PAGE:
Coming to terms with Lee Krasner has not been easy. Unlike other Abstract Expressionists, such as Franz Kline, with his muscular black scaffoldings, or Mark Rothko, with his billowy rectangles of vibrating color, Krasner did not have an immediately recognizable (or easily marketable) style – what today we’d call a brand. Because even her most celebrated paintings suggest the earlier achievements of others, her originality is not immediately apparent. And even now, sixteen years after her death at 75, she is best known as the wife of Jackson Pollock, the signature Abstract Expressionist, who died in a car crash in 1956 while driving with his lover as Krasner was vacationing in Europe at the beginning of their trial separation. Because Krasner never demanded a place in art history, as Pollock, Barnett Newman, Willem de Kooning, and the other Abstract Expressionist guys did, her work can still be lost in the Pollock-Krasner spectacle of art, cars, booze, sex, guilt, and death that really is the stuff of myth.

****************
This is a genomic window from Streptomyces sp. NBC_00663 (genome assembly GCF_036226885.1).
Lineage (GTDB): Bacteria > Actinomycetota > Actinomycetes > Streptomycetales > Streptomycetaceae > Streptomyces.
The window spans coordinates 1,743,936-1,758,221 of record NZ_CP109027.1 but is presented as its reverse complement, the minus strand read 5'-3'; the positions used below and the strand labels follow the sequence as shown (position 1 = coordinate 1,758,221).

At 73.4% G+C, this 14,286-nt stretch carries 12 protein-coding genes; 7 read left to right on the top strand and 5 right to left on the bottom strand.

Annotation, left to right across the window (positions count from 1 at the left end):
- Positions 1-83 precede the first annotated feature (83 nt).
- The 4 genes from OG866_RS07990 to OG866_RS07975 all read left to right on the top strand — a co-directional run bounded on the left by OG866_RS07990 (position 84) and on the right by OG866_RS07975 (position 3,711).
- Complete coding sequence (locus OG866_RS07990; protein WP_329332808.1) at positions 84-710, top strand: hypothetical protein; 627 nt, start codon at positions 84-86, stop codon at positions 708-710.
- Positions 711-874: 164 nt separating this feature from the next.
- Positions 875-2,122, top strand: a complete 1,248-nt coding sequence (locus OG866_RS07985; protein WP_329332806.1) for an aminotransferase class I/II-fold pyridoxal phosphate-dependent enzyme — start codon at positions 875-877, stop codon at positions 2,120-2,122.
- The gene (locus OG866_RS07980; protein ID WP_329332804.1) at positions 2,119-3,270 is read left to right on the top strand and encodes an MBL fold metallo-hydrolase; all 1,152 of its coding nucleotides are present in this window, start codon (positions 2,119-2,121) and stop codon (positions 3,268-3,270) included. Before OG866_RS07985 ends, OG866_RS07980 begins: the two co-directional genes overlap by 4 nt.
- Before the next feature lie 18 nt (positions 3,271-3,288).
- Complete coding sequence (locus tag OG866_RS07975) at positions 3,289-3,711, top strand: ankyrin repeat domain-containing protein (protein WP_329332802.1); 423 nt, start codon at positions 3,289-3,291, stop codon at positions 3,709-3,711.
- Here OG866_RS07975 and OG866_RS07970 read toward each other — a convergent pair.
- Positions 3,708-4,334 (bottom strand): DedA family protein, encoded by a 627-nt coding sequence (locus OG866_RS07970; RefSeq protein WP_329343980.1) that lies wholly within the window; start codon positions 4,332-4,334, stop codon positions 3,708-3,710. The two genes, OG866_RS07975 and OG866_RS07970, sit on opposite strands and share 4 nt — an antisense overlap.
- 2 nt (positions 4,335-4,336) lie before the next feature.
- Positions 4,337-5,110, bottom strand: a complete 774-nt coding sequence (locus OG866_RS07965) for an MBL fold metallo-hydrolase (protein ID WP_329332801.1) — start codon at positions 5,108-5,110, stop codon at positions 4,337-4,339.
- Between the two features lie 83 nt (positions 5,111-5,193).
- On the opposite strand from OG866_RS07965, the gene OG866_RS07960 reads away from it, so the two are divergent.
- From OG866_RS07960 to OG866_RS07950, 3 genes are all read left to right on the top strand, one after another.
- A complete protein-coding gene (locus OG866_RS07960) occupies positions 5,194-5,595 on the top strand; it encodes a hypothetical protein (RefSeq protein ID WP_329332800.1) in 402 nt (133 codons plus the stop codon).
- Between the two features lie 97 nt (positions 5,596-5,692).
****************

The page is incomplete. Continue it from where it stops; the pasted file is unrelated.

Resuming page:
For the most part, the retrospective at the Brooklyn Museum of Art serves Krasner well. Charlotta Kotik, the museum’s curator of contemporary art, has given her paintings the space and light they need. Its relatively small size – only 60 works are exhibited – brings out the intimacy of the work and helps make Krasner’s oeuvre accessible. We get to the important paintings quickly. Krasner’s academic and modernist art training and her important early interests in Surrealism and Picasso are acknowledged succinctly. With the “Little Image” series of 1946 to 1950 – dense, intricate paintings, crowds and forests of tiny jumbled marks and ancient-looking signs – we are plunged into Krasner’s world. In the more expansive collages of the early fifties, the compacted energy of the “Little Images” seems to explode, and Krasner’s jagged strips and ovals begin to suggest arenas of conversation and violence, laughter and threat.